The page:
We’re contacting all our patients who might be looking after children to update them on managing coughs and colds and how to access health care at this time of unprecedented challenge to the NHS. Just before Christmas there was a huge surge in respiratory infections that had an impact on primary care availability for our patients and demand on the hospital system. Thankfully the viral surge has quietened down a bit but we do anticipate another rise in respiratory and COVID infections in the near future. In preparation for this we are keen to help you know when you need to seek help for you and your family and equally when you can relax about symptoms that are not medically concerning.
Viral illnesses are incredibly common, especially in children, who will get 6 to 8 viral infections every year. The more children in a household the more infections they will get. They might bounce from one infection to the next without a break. This often makes parents concerned that their child might have an immune deficiency but in reality all the coughs and colds are a vital part of your child developing a robust immune system.
The cough from a viral illness typically lasts 25 days – more than 3 weeks! The cough typically occurs because mucus “snot” trickles down the back of the throat. The cough is a normal response to this to help clear the throat and protect the lungs from snot dripping down into them.
If children are eating, drinking and breathing normally and there is no wheezing, there is usually nothing to worry about. Most coughs clear up within 3 weeks and do not require any treatment. Sometimes with back to back infections coughs can persist for months at a time.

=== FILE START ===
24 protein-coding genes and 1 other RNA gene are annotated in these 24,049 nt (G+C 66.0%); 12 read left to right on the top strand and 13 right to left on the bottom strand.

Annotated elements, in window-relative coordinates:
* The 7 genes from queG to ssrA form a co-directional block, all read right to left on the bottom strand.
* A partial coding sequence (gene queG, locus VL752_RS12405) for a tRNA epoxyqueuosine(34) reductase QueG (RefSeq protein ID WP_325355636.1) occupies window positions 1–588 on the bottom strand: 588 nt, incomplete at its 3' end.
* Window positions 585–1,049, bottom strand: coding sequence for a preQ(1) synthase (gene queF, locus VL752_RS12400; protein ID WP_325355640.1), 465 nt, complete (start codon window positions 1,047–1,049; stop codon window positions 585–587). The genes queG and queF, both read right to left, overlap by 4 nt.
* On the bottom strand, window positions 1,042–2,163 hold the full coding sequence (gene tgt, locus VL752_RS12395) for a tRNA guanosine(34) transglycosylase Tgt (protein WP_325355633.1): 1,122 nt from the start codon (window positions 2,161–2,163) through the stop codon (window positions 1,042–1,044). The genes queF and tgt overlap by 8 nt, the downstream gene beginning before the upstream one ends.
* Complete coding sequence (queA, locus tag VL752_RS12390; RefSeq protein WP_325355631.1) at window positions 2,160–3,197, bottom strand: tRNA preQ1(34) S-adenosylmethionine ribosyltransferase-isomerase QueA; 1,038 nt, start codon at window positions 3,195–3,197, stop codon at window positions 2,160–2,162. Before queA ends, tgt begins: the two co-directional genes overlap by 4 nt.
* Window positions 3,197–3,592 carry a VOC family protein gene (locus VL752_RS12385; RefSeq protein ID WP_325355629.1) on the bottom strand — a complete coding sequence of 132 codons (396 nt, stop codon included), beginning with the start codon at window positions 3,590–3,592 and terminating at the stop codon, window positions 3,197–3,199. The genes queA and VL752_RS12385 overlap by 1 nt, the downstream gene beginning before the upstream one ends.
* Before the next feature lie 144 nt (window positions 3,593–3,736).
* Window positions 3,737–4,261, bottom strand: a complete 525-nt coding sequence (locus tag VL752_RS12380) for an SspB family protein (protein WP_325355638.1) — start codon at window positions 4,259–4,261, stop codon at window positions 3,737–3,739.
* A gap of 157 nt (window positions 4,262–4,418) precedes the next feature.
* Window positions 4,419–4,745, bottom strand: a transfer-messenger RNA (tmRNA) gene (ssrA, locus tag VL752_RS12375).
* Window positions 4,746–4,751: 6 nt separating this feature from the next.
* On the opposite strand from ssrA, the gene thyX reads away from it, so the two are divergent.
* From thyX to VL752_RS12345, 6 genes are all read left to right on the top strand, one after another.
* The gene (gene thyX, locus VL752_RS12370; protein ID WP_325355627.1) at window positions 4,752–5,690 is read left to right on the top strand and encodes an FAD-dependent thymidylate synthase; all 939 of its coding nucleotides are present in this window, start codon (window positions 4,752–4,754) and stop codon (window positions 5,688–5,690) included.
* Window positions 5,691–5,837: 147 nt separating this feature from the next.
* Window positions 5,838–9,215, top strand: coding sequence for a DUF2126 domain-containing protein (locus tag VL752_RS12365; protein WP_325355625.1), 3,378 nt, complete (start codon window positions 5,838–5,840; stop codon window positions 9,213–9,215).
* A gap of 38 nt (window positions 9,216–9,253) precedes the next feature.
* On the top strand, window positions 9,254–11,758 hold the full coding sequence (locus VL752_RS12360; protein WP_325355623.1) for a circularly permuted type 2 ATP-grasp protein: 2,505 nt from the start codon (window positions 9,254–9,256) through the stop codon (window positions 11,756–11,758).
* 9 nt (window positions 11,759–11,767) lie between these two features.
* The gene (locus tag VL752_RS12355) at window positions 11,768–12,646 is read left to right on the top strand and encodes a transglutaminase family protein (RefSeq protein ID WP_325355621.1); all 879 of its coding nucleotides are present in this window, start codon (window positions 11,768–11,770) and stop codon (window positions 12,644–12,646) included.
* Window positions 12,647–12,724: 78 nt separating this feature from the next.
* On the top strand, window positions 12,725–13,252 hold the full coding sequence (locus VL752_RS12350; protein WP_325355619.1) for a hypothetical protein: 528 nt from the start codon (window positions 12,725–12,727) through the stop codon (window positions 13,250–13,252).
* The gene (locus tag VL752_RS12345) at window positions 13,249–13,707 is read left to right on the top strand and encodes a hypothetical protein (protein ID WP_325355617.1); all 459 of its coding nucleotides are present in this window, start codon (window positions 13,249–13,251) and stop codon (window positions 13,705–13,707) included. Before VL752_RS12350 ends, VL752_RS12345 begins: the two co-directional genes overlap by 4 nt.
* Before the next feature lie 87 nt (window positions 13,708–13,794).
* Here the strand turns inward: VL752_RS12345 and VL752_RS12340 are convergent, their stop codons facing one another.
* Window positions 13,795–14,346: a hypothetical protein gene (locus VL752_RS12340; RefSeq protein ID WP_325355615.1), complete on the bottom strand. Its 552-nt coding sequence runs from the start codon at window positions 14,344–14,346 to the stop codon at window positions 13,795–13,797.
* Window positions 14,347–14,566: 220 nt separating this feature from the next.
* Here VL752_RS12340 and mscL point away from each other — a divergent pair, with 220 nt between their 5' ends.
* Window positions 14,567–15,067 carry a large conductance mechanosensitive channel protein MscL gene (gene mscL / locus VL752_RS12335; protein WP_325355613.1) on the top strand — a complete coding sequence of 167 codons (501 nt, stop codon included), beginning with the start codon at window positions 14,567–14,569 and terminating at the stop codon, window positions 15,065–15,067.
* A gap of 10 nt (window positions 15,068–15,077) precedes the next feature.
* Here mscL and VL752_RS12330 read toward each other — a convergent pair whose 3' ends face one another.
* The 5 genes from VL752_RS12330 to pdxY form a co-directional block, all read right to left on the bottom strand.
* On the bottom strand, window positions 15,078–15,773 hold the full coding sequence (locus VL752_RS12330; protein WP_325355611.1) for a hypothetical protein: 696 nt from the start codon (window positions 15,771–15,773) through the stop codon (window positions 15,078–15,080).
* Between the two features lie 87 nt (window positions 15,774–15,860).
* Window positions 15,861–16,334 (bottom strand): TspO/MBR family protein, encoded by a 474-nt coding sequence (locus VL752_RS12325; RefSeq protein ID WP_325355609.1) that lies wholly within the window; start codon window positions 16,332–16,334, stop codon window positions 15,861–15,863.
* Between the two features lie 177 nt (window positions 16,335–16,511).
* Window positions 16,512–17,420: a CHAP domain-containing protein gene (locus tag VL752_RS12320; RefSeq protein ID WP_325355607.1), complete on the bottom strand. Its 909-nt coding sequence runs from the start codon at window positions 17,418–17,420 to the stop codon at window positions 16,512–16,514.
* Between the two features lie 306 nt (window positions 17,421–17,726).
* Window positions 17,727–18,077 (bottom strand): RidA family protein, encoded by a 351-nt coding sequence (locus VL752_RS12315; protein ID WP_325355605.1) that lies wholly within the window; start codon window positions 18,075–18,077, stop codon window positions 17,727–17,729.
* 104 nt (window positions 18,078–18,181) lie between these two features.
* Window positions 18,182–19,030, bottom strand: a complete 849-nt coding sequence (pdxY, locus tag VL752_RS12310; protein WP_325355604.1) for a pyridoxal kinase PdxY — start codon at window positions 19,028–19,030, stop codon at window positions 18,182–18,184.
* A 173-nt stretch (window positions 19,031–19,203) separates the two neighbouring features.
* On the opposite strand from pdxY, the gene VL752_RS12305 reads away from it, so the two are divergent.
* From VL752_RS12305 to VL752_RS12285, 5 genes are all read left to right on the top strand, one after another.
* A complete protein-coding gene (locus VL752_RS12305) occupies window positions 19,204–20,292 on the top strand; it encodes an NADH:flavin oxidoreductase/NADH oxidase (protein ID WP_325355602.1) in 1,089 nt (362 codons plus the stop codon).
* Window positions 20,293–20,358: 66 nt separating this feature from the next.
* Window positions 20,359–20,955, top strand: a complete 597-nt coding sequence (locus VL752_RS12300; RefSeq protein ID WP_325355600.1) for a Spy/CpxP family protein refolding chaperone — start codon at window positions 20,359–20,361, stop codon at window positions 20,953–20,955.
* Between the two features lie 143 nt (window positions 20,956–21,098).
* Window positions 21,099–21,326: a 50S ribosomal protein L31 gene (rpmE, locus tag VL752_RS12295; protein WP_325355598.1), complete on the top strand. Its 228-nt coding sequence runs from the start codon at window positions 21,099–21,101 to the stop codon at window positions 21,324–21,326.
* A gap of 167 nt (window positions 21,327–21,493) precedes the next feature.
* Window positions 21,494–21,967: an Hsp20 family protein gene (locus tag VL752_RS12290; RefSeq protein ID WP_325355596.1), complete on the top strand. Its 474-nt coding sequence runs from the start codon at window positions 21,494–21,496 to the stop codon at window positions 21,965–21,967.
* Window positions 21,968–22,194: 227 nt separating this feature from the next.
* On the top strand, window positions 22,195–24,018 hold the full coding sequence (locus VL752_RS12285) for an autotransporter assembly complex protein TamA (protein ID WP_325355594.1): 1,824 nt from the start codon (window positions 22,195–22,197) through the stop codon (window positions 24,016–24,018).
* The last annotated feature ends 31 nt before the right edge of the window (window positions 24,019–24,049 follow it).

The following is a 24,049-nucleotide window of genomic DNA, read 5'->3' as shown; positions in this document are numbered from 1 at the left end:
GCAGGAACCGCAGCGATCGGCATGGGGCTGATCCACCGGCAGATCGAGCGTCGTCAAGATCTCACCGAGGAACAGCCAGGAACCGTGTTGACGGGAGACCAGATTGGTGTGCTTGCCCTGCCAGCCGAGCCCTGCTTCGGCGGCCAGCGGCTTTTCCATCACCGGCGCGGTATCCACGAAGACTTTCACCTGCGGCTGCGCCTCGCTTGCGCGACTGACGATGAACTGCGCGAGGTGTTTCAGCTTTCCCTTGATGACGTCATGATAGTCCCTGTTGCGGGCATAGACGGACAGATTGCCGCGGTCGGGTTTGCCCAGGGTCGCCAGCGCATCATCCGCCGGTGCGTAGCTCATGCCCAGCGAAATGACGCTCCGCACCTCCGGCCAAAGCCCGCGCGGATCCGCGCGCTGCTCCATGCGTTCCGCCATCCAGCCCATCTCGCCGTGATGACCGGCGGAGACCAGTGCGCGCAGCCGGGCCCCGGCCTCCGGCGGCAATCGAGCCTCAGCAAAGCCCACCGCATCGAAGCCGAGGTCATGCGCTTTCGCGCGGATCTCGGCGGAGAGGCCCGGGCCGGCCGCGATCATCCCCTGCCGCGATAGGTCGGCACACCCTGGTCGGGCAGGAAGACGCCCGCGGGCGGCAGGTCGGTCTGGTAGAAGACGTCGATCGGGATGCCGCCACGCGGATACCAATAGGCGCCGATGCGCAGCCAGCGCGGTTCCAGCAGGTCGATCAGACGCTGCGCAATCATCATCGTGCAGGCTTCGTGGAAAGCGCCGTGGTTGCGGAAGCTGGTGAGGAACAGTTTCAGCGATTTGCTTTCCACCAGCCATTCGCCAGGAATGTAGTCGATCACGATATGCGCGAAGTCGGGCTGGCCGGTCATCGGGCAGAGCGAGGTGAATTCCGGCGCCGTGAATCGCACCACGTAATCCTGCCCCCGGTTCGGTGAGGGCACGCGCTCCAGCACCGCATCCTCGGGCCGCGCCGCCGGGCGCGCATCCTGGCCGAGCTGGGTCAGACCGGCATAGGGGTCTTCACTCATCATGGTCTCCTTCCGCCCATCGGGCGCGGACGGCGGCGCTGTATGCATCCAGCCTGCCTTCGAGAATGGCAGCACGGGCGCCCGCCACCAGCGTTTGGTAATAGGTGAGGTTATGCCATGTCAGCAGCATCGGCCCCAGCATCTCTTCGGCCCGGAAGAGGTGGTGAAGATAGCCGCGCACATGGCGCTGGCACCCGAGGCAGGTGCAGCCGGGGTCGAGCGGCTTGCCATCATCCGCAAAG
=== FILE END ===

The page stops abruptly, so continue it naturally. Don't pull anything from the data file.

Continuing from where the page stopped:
Noisy, chesty coughs are still often caused by viruses. They can sound awful but if you child is otherwise well and breathing normally there is rarely any cause for concern.
Whilst ongoing coughs are common in children it is important to note that new or changed coughs lasting more than 3 weeks in adults over 40, especially if they are or have been smokers, require further investigation with a chest xray.
Other common symptoms of viral illness are:
– Runny nose (typically lasts 15 days)
– Sore throat (lasts 2-7 days). Antibiotics generally do not affect the duration of sore throats and they get better whether viral or bacterial without treatment in most cases but do consult your pharmacists or doctor as sometimes antibiotics are recommended
– Ear ache (lasts 7-8 days) this is due to fluid in the middle ear and may end up with discharge from the ear if the drum bursts. If associated with high fever or pain that cannot be controlled with paracetamol and brufen do seek help from your GP.
What you can do to help:
Drinking lots of water will keep your child hydrated and replaces fluids lost when coughing and sneezing. If your child is over 1 year old, try a warm drink of lemon and honey. Cough medicines are not safe for children under 6 years and only potentially help to reduce symptoms, they will not help the cough get better faster.
The key things to look out for as a parent are signs of more serious illness. Symptoms of serious illness include:
1. Being unarousable or having an excessively sleepy child or one that is confused – these are really high risk signs and should prompt you to go directly to A&E or call an ambulance
2. Being short of breath (as if your child has been running) or is ‘working hard’ to breath when your child is resting.
3. The skin between the ribs or below the ribs getting sucked in each time your child takes a breath.
4. If your child appears much paler than usual with hands and feet that are cold while their body is warm. If their skin, lips or tongue appear blue, go directly to A&E or call an ambulance
5. High fever:
a. Under 3 months: Temperature of 38°C or more.
b. 3 – 6 months: Temperature of 39°C or more.
c. Child over 6 months who has a temperature (over 37.8°C for more than 5 days)
6. Not eating or drinking for more than 12 hours
7. Not passed urine for more than 12 hours
8. Scarlet fever rash – a red rash that has a sand paper like feel to it This information is based on the excellent website: http://child-cough.bristol.ac.uk/
This website is well worth a look at directly as there is far more advice within this website than that provided in this message.
We hope this information helps you get through the Spring with confidence in how to better manage your children’s well being